Legal News and Appellate Tips

Each week, TVA appellate attorney Tim Kowal reviews several recent decisions out of the appellate courts in California, and elsewhere, and reports about the ones that might help you get an edge in your cases and appeals.

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Tag: Unpublished Opinions

You’ve Heard of Unpublished Court Decisions, But How About Unwritten Decisions?

One of the criticisms against the uncitability of unpublished appellate opinions is that the fact they are not published feeds a suspicion they are not always thought quite all the way through. Certainly you are more likely to find typographical errors in an unpublished opinion, for instance, than you might in a published one. And I often find myself a bit unsatisfied at the level of legal analysis in an unpublished opinion.

But an unpublished analysis is better than no analysis at all. That is what the litigants got in *[Center Street Dev. Co. v. Superior Court](https://casetext.com/case/ctr-st-dev-co-v-the-superior-court?resultsNav=false&tab=keyword)* (D1d2 Nov. 24, 2021) no. A160894. The First District Court of Appeal just concluded that reversing the summary adjudication order seemed to it “obvious.”

What should have been at least as obvious to the court is that this sort of shortcut violates the state constitution and precedent of the Supreme Court. If the court missed this obvious point, is it possible its summary reversal missed other points as well?

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Dear Federal Judges Please Discuss More Unpublished CA Cases

The frustrating rule against citing unpublished appellate opinions in California courts, Rule of Court 8.1115, has an important exception: if a federal case has cited the unpublished California opinion, then you can cite to it by way of the federal case. Appellate attorneys Frances Campbell, Jeff Lewis, and I discuss.

Any federal judges looking for a way to perform a public service – and earn a lot of gratitude from California attorneys – should cite liberally to unpublished California appellate opinions.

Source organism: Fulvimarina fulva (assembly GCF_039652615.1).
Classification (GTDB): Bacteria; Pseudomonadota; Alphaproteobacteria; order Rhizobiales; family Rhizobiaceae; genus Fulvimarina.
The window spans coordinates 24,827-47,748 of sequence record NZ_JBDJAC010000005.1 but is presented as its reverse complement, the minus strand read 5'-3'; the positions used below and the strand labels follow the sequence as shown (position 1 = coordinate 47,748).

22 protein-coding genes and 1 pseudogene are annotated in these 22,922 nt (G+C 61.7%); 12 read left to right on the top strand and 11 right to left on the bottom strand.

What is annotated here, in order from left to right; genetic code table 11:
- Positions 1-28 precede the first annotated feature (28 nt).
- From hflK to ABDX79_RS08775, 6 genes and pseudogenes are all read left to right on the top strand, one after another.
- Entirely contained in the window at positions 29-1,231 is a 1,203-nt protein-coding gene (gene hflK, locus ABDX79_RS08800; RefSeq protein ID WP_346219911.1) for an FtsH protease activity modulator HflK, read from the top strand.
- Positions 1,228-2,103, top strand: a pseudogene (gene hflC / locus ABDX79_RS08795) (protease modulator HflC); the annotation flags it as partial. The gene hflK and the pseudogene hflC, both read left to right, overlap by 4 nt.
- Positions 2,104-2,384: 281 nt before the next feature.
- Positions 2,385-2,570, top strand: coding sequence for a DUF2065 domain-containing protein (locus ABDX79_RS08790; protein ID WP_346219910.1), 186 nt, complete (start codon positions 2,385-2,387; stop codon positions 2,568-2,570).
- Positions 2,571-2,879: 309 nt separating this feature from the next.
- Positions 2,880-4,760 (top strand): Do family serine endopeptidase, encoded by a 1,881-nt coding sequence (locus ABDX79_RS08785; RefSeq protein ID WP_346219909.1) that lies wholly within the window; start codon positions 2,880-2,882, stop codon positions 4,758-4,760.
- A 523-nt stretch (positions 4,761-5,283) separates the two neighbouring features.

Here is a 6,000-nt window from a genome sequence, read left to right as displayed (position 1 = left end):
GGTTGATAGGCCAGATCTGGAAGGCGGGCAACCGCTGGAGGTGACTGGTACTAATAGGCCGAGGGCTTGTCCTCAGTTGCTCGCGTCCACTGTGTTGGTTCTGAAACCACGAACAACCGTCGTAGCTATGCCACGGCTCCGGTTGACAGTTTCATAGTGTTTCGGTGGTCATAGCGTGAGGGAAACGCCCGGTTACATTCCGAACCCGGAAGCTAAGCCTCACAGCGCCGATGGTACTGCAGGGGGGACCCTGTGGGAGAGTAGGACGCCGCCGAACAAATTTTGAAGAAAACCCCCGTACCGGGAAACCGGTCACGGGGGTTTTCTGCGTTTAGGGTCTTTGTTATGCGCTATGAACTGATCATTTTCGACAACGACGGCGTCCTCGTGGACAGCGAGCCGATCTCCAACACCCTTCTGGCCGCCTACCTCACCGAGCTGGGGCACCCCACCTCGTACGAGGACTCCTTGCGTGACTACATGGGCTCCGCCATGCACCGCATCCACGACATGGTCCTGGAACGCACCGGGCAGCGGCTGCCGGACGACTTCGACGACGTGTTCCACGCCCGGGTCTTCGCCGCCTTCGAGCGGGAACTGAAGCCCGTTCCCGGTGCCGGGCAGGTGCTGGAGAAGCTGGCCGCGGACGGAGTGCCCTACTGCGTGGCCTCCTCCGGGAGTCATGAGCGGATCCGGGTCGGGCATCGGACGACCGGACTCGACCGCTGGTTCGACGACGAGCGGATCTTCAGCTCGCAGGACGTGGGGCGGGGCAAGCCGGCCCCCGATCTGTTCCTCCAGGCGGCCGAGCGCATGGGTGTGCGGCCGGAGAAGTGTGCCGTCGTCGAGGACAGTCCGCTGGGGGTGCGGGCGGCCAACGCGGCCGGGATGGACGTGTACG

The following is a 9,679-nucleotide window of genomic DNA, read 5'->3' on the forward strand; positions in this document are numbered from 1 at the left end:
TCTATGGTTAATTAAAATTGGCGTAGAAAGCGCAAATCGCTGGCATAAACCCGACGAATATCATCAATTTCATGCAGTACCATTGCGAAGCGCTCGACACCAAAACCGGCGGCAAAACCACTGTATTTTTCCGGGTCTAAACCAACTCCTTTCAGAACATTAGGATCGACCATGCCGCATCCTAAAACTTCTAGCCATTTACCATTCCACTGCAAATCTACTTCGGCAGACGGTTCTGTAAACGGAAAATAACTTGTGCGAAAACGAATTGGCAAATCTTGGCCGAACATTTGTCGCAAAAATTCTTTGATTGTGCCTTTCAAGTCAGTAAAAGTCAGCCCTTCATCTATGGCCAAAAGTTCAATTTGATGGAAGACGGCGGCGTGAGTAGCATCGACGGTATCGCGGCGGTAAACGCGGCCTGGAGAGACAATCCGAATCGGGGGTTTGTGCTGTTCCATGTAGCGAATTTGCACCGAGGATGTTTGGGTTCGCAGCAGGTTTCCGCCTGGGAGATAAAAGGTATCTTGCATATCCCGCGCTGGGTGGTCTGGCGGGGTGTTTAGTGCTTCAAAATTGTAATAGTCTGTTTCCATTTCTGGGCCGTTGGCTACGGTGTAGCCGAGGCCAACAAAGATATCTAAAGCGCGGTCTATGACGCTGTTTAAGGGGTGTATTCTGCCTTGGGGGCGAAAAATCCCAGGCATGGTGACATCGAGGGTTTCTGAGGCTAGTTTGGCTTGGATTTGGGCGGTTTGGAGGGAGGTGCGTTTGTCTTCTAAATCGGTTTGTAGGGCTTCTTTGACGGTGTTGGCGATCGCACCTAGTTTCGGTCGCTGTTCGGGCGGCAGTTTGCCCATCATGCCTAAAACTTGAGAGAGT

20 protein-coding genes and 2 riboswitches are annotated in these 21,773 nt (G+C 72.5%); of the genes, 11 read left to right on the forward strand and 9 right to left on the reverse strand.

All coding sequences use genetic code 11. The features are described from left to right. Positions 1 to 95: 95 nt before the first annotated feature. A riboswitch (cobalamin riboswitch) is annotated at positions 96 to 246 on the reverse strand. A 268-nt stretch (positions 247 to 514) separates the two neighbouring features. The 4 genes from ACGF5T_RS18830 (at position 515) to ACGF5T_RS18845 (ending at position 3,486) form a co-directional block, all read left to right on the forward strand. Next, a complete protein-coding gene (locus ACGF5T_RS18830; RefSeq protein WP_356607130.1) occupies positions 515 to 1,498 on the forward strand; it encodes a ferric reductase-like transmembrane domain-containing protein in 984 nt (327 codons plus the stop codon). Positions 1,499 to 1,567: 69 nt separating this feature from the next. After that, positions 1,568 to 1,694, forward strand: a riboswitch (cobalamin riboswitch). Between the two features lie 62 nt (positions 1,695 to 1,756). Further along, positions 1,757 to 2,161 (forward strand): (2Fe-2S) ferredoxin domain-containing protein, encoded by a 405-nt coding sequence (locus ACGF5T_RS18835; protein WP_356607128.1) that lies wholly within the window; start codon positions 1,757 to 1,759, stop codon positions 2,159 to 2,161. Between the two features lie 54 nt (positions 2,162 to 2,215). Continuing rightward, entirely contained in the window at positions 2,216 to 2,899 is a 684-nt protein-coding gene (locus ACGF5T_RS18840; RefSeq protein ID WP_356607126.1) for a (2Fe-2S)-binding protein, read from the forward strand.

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Winning an Appeal: Our Interview with Author and Attorney Myron Moskovitz

Appellate attorney and author [Myron Moskovitz](http://moskovitzappellateteam.com/team/myron-moskovitz) joins Jeff Lewis and me on episode 20 of the California Appellate Law Podcast. Myron has been practicing appellate law since the '60s, and has curated an impressive collection of effective strategies to win appeals. Some of the topics we discuss include:

- Why appellate courts should provide brief explanations when denying writ petitions.
- Criticisms of Rule of Court 8.1115 prohibiting the citation of unpublished opinions.
- Statements of Decision
- Why the Appellant's Reply Brief may be the most important brief.
- Why you should moot your oral argument before writing your Appellant's Reply Brief.

We also discuss Myron's new book, *[Winning an Appeal](https://store.ceb.com/strategies-on-appeal-2)*. Myron explains this is not a practice guide that just tells you the nuts and bolts of how to appeal, but an actual readable volume with strategies for winning an appeal.

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What Difference Does an Appellate Judge Make: Ideology, Orientation and Temperament in the Intermediate Appellate Courts of California: An Interview with Research Attorney Jeff Calkins

Jeff Calkins, a recently-retired senior research attorney with the Court of Appeal, talks with appellate attorneys Jeff Lewis and me about what it is like working at an appellate court ("like a monastery," in a good way), about how the writ panel works, cultural differences in the different district Courts of Appeal, and why the California appellate courts may tend to go easier on trial courts than federal appellate courts.